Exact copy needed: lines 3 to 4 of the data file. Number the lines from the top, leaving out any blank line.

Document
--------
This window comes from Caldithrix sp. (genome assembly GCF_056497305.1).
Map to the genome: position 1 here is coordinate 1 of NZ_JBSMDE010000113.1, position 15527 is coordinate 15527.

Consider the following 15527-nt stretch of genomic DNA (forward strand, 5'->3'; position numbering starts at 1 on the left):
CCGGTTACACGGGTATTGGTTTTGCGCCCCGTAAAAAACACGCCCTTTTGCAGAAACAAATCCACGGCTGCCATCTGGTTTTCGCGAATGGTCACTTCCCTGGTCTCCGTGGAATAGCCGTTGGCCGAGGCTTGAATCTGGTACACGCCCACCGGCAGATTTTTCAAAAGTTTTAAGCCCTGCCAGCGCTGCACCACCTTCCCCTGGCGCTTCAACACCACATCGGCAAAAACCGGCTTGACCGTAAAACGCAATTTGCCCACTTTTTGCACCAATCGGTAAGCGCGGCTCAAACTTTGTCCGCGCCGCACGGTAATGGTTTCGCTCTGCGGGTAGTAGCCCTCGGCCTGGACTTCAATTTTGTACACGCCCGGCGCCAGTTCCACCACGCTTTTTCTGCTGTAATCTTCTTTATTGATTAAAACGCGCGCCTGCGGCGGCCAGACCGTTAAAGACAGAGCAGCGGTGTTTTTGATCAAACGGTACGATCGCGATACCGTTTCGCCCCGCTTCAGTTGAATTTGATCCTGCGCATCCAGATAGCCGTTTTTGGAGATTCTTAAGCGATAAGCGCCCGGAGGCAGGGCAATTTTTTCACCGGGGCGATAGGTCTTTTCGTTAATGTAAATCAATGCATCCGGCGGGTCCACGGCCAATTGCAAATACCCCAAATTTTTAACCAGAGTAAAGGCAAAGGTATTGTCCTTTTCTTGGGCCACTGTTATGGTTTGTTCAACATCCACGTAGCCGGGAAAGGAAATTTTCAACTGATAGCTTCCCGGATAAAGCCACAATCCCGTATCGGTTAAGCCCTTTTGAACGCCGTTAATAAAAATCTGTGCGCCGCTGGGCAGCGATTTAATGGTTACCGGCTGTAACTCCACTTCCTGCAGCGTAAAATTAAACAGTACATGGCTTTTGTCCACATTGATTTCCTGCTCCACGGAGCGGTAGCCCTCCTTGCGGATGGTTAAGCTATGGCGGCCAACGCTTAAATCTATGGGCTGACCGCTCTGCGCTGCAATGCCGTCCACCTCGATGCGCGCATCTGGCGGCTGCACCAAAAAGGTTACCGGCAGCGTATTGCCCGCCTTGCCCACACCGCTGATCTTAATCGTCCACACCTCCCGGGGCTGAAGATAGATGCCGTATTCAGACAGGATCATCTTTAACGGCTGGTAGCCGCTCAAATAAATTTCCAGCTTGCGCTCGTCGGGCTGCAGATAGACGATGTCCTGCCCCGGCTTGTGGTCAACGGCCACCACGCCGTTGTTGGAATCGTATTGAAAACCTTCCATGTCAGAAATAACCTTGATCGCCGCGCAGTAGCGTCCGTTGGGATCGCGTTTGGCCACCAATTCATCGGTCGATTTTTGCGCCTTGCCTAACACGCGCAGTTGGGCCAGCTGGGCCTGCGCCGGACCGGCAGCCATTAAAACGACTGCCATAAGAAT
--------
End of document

Consider the following 15527-nt stretch of genomic DNA (forward strand, 5'->3'; position numbering starts at 1 on the left):
CCGGTTACACGGGTATTGGTTTTGCGCCCCGTAAAAAACACGCCCTTTTGCAGAAACAAATCCACGGCTGCCATCTGGTTTTCGCGAATGGTCACTTCCCTGGTCTCCGTGGAATAGCCGTTGGCCGAGGCTTGAATCTGGTACACGCCCACCGGCAGATTTTTCAAAAGTTTTAAGCCCTGCCAGCGCTGCACCACCTTCCCCTGGCGCTTCAACACCACATCGGCAAAAACCGGCTTGACCGTAAAACGCAATTTGCCCACTTTTTGCACCAATCGGTAAGCGCGGCTCAAACTTTGTCCGCGCCGCACGGTAATGGTTTCGCTCTGCGGGTAGTAGCCCTCGGCCTGGACTTCAATTTTGTACACGCCCGGCGCCAGTTCCACCACGCTTTTTCTGCTGTAATCTTCTTTATTGATTAAAACGCGCGCCTGCGGCGGCCAGACCGTTAAAGACAGAGCAGCGGTGTTTTTGATCAAACGGTACGATCGCGATACCGTTTCGCCCCGCTTCAGTTGAATTTGATCCTGCGCATCCAGATAGCCGTTTTTGGAGATTCTTAAGCGATAAGCGCCCGGAGGCAGGGCAATTTTTTCACCGGGGCGATAGGTCTTTTCGTTAATGTAAATCAATGCATCCGGCGGGTCCACGGCCAATTGCAAATACCCCAAATTTTTAACCAGAGTAAAGGCAAAGGTATTGTCCTTTTCTTGGGCCACTGTTATGGTTTGTTCAACATCCACGTAGCCGGGAAAGGAAATTTTCAACTGATAGCTTCCCGGATAAAGCCACAATCCCGTATCGGTTAAGCCCTTTTGAACGCCGTTAATAAAAATCTGTGCGCCGCTGGGCAGCGATTTAATGGTTACCGGCTGTAACTCCACTTCCTGCAGCGTAAAATTAAACAGTACATGGCTTTTGTCCACATTGATTTCCTGCTCCACGGAGCGGTAGCCCTCCTTGCGGATGGTTAAGCTATGGCGGCCAACGCTTAAATCTATGGGCTGACCGCTCTGCGCTGCAATGCCGTCCACCTCGATGCGCGCATCTGGCGGCTGCACCAAAAAGGTTACCGGCAGCGTATTGCCCGCCTTGCCCACACCGCTGATCTTAATCGTCCACACCTCCCGGGGCTGAAGATAGATGCCGTATTCAGACAGGATCATCTTTAACGGCTGGTAGCCGCTCAAATAAATTTCCAGCTTGCGCTCGTCGGGCTGCAGATAGACGATGTCCTGCCCCGGCTTGTGGTCAACGGCCACCACGCCGTTGTTGGAATCGTATTGAAAACCTTCCATGTCAGAAATAACCTTGATCGCCGCGCAGTAGCGTCCGTTGGGATCGCGTTTGGCCACCAATTCATCGGTCGATTTTTGCGCCTTGCCTAACACGCGCAGTTGGGCCAGCTGGGCCTGCGCCGGACCGGCAGCCATTAAAACGACTGCCATAAGAAT